Avocado Dye Experiment

I’ve been hesitant to get into dying just as I was hesitant to start spinning my own yarn – I thought “Really. Why bother? Why not just buy yarn?” But … well, I caved in to the peer pressure of Loudoun Needleworkers and now I know why – it’s a way to work with my hands differently from when I knit, it’s a form of meditation, it’s a way to feel connected to the land via the farms that supply fiber. Spinning lead to buying raw fleece, with little further encouragement from my LNW friends, and buying raw fleece has lead to dying.

I’ve drooled over and bought my share of yarn and fiber dyed by independent artists – the color combinations and variations are fascinating, sometimes all the more fascinating because I don’t think I have a great sense of color, which is another reason I stayed away from dying so long. I did try dying with KoolAid a few years ago, which is essentially dying with food coloring. My results were less than stellar (but definitely great-smelling). Acid dyes – chemical dyes – have to be handling very carefully since they are toxic and by careful handling, I mean gloves & goggles & a respirator & plenty of ventilation. I’m not quite ready for that, so I’ve been reading up on dying with natural materials since mid-winter.

This spring, I took a natural dye class with two friends. The class was taught by Sylvia De Mar through The Art League of Alexandria over the course of 3 Sundays. We learned about mordants, which prepare fiber for accepting dyes and help dye bond chemically with the fiber, how to dye using natural materials, and after baths, which can affect just-dyed fiber. I really like the idea of using materials already available to me to dye and have tried dying samples with mint, lichen, and several different weeds. I wish I’d blogged about them or at least kept better notes because I managed to lose track of some of the results – that won’t happen again.

Over the past 2 months I’ve been saving avocado pits and skins in a bag in my freezer to dye with them – they should yield red-brownish red-reddish brown. I got the idea from the dye class; Sylvia mentioned it & one of the other students brought in some avocado she’d been saving. The time we had in class wasn’t enough to get good results (or any results? I don’t remember now). So, using a thread in the plants to dye for group on Ravelry and Carol Lee’s generously shared instructions & observations as guidelines, I’m trying my own experiment which will hopefully get better results.

Mr. Q. has gone along with my avocado-saving swimmingly – we both like avocados and have used this as an excuse to eat them more than usual. We’ve even rooted a few of the pits, which is interesting for us all to see as we now have a small tree in a pot on the porch. This morning, I thawed the other pits & skins we’ve saved, and scrubbed off the remaining avocado with an old toothbrush. I put the pits in my thrifted small dye pot, covered them with water, and brought them to a simmer. While that was cooking, I cut the skins into strips and popped them into an enamelware lobster pot, adding in the remaining stumps of stem (probably 4 or 5 pieces), and starting bringing that to a simmer over medium low heat. Even with this initial simmer, I can already see some color in both pots:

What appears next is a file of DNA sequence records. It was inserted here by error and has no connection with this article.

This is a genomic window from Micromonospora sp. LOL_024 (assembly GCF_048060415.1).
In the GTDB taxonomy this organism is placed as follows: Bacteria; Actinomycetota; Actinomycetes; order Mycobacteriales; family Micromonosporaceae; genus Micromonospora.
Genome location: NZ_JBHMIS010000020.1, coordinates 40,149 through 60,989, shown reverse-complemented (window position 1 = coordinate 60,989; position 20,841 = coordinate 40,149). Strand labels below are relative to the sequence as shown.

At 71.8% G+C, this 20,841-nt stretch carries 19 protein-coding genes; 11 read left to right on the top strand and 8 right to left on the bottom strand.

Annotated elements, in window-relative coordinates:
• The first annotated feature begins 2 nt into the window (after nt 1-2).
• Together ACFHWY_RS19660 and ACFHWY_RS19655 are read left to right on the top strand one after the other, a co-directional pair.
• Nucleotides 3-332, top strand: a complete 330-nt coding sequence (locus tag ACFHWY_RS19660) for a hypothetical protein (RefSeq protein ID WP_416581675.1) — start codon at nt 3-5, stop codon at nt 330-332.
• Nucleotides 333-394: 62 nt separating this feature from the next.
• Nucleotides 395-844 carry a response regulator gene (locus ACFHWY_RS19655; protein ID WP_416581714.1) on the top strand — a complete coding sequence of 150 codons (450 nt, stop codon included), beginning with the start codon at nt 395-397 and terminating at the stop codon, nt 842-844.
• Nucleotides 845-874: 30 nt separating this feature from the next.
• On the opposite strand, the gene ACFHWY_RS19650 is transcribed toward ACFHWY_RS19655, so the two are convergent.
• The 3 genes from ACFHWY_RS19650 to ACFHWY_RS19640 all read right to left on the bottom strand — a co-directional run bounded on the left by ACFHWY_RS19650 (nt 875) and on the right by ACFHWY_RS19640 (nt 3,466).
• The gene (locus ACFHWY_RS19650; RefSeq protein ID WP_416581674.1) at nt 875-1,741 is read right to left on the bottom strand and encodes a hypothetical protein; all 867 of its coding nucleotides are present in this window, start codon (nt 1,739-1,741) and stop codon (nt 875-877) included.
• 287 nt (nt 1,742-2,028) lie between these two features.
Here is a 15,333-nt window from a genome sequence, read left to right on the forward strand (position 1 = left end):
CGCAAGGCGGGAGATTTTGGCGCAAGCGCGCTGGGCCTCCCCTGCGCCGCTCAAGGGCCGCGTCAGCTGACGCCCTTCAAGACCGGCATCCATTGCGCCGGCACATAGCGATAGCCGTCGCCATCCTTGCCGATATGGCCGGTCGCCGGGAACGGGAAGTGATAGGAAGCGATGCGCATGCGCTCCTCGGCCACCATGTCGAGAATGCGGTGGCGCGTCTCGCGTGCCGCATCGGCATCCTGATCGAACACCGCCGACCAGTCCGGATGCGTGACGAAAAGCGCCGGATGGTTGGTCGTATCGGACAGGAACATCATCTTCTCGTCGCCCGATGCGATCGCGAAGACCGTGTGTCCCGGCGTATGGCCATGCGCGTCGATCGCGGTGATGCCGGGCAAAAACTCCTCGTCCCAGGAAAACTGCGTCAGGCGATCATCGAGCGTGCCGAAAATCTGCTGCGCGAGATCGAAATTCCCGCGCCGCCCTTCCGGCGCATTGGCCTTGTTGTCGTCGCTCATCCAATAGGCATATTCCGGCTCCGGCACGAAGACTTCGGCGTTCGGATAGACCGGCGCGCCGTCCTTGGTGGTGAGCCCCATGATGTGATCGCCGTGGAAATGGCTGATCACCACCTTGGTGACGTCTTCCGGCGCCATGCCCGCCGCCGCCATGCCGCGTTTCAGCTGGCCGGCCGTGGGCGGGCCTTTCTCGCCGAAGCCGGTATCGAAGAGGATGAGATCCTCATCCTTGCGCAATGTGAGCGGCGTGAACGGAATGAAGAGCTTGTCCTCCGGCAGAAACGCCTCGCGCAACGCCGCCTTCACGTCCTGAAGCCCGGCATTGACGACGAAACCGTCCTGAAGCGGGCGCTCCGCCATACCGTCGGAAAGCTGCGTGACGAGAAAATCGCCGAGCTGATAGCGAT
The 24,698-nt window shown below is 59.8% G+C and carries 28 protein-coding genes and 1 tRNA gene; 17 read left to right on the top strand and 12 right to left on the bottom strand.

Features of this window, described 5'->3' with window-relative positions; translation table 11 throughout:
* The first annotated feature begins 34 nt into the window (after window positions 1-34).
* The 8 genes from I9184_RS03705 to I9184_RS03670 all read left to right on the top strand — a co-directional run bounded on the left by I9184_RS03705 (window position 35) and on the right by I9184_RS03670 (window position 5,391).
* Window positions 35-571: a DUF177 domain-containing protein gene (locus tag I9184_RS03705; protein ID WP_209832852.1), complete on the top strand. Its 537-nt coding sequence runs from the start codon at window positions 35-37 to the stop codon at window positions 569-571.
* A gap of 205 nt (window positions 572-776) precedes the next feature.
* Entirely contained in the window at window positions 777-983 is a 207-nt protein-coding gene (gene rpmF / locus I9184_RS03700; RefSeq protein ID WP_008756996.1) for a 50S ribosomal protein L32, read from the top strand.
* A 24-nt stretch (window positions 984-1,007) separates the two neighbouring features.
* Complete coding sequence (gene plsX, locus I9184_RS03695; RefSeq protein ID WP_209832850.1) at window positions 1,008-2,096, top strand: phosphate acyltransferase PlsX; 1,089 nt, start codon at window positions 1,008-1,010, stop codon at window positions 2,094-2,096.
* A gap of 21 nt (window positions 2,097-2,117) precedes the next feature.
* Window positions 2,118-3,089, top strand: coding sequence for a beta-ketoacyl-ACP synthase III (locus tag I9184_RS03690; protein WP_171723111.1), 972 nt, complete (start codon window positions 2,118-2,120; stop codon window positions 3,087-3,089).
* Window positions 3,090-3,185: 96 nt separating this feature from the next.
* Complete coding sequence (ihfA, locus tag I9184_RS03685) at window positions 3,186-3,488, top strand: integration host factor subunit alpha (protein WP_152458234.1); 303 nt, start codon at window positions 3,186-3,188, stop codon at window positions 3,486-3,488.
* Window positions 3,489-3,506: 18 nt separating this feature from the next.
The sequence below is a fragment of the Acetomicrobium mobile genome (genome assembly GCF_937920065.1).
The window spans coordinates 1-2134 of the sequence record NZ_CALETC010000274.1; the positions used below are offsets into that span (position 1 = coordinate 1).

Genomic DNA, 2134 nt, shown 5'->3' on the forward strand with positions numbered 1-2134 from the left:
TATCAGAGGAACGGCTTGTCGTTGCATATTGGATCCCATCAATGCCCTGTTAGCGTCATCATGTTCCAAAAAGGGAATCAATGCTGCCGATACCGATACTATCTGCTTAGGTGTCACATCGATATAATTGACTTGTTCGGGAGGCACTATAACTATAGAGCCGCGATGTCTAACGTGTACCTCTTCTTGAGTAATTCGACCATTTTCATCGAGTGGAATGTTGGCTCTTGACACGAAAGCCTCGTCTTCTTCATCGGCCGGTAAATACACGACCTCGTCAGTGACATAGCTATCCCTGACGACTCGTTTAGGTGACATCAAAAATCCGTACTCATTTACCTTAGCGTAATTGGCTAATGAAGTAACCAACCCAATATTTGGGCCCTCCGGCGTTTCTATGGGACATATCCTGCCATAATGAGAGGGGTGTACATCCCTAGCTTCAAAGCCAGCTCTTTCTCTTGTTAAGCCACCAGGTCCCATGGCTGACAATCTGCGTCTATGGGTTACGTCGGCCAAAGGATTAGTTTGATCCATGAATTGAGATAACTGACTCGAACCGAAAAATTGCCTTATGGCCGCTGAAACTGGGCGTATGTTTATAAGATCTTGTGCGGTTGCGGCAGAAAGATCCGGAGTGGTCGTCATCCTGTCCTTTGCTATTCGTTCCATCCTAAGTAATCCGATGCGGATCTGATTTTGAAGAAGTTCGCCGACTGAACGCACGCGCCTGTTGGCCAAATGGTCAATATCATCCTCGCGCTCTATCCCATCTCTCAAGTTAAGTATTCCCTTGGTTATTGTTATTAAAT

Carol recommends cutting everything into pieces as small as possible to extract as much dye as possible; as you can see, I started chopping the pits with a knife while they were cooling down. I do have a spare blender I could use, though I’m not sure I want to strain what will essentially be an avocado smoothie. By the way, the pits smelled pleasantly spicy as they simmered, almost like cinnamon, while the skins smelled like avocado soup.

I plan to simmer the dye materials every day for at least a week, adding more water as necessary. I doubt that I’ll be blogging about it each of those 7 days but I will take pictures so I can document the progress.

Notes on avocado prep for next time:

  • Clean the skins and pits of any remaining fruit before freezing them. It was a huge PIA to clean the skins and pits of (probably) 15 avocados all at once.
  • Take all the produce stickers off before freezing too. I thought I pulled them all off while I was cleaning them, but a few snuck into the dye bath anyway. I have a new hatred of these stickers since I find them all over the house, where the fruit eaters stick them instead of putting them in the garbage (or on a napkin or tissue or anything but the furniture, FFS).
  • Count the avocado pits before cutting them up. (Duh.)
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Author: madgeface

I knit, crochet, spin, and have done some experimenting with weaving and natural dye. I’m also a technical writer, mom to 3 boys, and enjoy gardening.

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